Minister of National Security, Peter Bunting, inspects the guard at the Jamaica Police Academy, where 195 new members were added to the Jamaica Constabulary Force (JCF). JIS Photo
By Garfield L. Angus
KINGSTON, Jamaica (JIS) -- Minister of national security, Peter Bunting, has reported a downward trend in murders and other crimes in Jamaica, even as he calls for community partnerships to sustain the drop.
Speaking to journalists last week at the Jamaica Police Academy, when 195 new members were added to the Jamaica Constabulary Force (JCF), the minister noted that for the first quarter of 2014, murders were down by 12 percent; all serious and violent crimes, down 13 percent; and accusatory crimes, 15 percent.
“We are encouraged; we are making a little headway on the crime control side, in terms of police operations, and we are also emphasising the engagement of the community,” the minister said.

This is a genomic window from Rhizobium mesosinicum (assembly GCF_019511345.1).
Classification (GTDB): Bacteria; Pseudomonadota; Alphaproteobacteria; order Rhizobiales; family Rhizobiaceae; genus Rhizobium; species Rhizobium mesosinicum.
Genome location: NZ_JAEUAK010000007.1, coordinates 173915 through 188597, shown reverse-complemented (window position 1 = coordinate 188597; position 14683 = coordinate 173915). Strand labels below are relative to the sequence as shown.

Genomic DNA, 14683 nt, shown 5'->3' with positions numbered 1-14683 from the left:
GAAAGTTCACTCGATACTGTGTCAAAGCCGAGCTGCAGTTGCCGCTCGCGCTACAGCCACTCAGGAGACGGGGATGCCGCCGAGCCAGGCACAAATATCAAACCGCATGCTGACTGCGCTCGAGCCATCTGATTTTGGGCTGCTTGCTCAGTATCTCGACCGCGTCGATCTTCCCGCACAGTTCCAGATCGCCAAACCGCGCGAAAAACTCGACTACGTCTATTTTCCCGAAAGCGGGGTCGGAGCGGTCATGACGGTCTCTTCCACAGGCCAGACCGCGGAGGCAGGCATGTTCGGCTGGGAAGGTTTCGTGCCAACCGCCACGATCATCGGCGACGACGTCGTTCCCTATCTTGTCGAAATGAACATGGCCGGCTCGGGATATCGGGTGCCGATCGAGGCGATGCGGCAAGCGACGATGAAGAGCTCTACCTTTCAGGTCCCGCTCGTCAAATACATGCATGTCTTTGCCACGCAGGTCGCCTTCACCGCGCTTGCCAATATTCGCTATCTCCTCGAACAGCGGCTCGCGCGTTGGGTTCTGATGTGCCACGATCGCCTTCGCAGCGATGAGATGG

Bunting cited peace marches that he has been involved with, as one factor that is building confidence in communities to work with the police and other stakeholders, to prevent violence, and expose criminals.
“I want to acknowledge the role of the church for providing leadership in many of the communities and taking on violence prevention. If we can see that become a national movement, and take root, I am confident that we are going to see the continued improvement in the crime statistics,” the minister said.
Bunting warned persons who seek to intimidate witnesses to crimes, and journalists who carry out their functions in reporting on the crimes, that they can be charged and convicted under the new anti-gang law.
“It is not just an offence as it used to be,” he pointed out.
“Under the anti-gang legislation, which is now in effect, there are very serious penalties for persons attempting to intimidate witnesses; and the police are going to bring the full force of the law in seeking them out, and prosecuting them,” the minister said.